Friday 27 June 2014

Recommendation: The Unknown Unknown: Bookshops and the Delight of Not Getting What You Wanted by Mark Forsyth

Title: The Unknown Unknown: Bookshops and the Delight of Not Getting What You Wanted
Author: Mark Forsyth
Obtained: From publisher
Very Highly Recommended

It’s clearly a trying time for bookshops at the moment and things took what many people have seen as a turn for the worse last week with the announcement of Amazon’s Fire phone with its Firefly feature, allowing users to get prices for items simply by scanning them with the phone. This has led to worrying about showrooming (which I can’t help feel is exaggerated – being completely honest, if I look at a book in a shop then I can almost always get it cheaper on Amazon if I choose to, but I DON’T choose to because I want to support the shop.)

Some bookshops are, according to Twitter, responding by banning phones, while others are posting signs discouraging you from buying elsewhere. I can’t help thinking both are problematic – banning phones stops those of us who like to alert our friends to what’s in stock/on offer from using pictures to do so; while the suggestion that you should be buying a book in the first place you saw it doesn’t really work for me. Personally, I love browsing in bookshops I haven’t visited before, and generally try to buy something, but the majority of my purchases and pre-orders are made in my favourite few shops.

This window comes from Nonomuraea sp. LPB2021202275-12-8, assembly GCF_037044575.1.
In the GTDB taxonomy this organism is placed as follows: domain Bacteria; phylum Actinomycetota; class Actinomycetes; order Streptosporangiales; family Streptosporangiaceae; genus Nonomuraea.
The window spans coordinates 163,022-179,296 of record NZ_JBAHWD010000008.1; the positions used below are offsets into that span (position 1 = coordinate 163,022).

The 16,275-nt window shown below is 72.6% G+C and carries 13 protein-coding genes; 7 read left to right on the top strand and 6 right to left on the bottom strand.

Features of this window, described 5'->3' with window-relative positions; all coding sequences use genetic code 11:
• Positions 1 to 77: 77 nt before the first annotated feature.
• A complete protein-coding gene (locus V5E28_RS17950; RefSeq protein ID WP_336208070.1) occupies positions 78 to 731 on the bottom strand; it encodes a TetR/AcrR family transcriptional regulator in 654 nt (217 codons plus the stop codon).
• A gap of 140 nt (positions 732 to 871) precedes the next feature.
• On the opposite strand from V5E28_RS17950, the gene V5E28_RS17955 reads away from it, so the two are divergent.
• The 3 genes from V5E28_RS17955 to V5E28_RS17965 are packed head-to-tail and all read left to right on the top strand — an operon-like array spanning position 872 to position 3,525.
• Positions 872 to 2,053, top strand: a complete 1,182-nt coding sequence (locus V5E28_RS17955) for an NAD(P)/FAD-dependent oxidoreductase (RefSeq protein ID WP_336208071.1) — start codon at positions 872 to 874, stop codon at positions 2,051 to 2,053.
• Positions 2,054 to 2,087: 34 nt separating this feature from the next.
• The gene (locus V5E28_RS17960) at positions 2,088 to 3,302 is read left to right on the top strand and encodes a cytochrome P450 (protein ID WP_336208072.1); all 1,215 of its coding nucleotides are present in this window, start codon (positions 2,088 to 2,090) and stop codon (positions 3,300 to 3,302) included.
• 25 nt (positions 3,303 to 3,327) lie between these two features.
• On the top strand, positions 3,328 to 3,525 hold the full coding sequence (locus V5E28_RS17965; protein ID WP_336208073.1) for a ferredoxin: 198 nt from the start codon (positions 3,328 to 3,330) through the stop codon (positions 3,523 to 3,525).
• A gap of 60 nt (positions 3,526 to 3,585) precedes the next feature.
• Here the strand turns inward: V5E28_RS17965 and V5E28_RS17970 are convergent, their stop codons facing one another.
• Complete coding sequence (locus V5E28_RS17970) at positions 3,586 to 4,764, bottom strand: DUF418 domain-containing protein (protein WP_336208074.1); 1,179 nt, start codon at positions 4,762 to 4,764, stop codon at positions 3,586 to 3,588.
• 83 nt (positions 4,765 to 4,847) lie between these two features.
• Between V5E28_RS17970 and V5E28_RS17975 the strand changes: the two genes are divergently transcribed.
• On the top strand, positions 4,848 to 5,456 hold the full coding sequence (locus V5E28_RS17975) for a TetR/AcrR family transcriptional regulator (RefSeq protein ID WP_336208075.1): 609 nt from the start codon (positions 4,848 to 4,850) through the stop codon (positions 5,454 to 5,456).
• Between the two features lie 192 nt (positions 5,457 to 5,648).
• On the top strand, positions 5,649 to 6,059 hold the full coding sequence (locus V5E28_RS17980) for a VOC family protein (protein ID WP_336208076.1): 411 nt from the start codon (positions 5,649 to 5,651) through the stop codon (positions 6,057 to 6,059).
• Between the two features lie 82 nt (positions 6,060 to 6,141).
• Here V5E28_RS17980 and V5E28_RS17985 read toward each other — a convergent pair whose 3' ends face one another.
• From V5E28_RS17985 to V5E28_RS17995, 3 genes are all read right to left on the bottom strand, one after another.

Bearing in mind the general climate at the moment, I was intrigued to see what tack Mark Forsyth would take in this essay, specially commissioned for Independent Bookseller Week, and was delighted to read it. Rather than being an anti-Amazon rant, it’s a persuasive and well-judged tribute to the big advantages that your local bookshop will always have over Amazon. Forsyth borrows Donald Rumsfeld’s concept of the ‘unknown unknown’ to discuss just how pleasurable it is to discover something you didn't know you were looking for, using examples including Romeo & Juliet, and Elizabeth Bennet & Mr Darcy, to back up his points.

I don't want to go into too many details here as it's a short, quick read, and I'd rather you found out for yourselves just what Mark Forsyth says, but please do go out and get it! I think his arguments are strong enough that you'll be visiting your local bookseller at least twice - once to buy this one (a steal at a mere £1.99), and again to pick up some more books.

This is available this week ONLY from indie bookshops - I believe it will be available elsewhere from September, but you definitely don't want to wait that long to read it!

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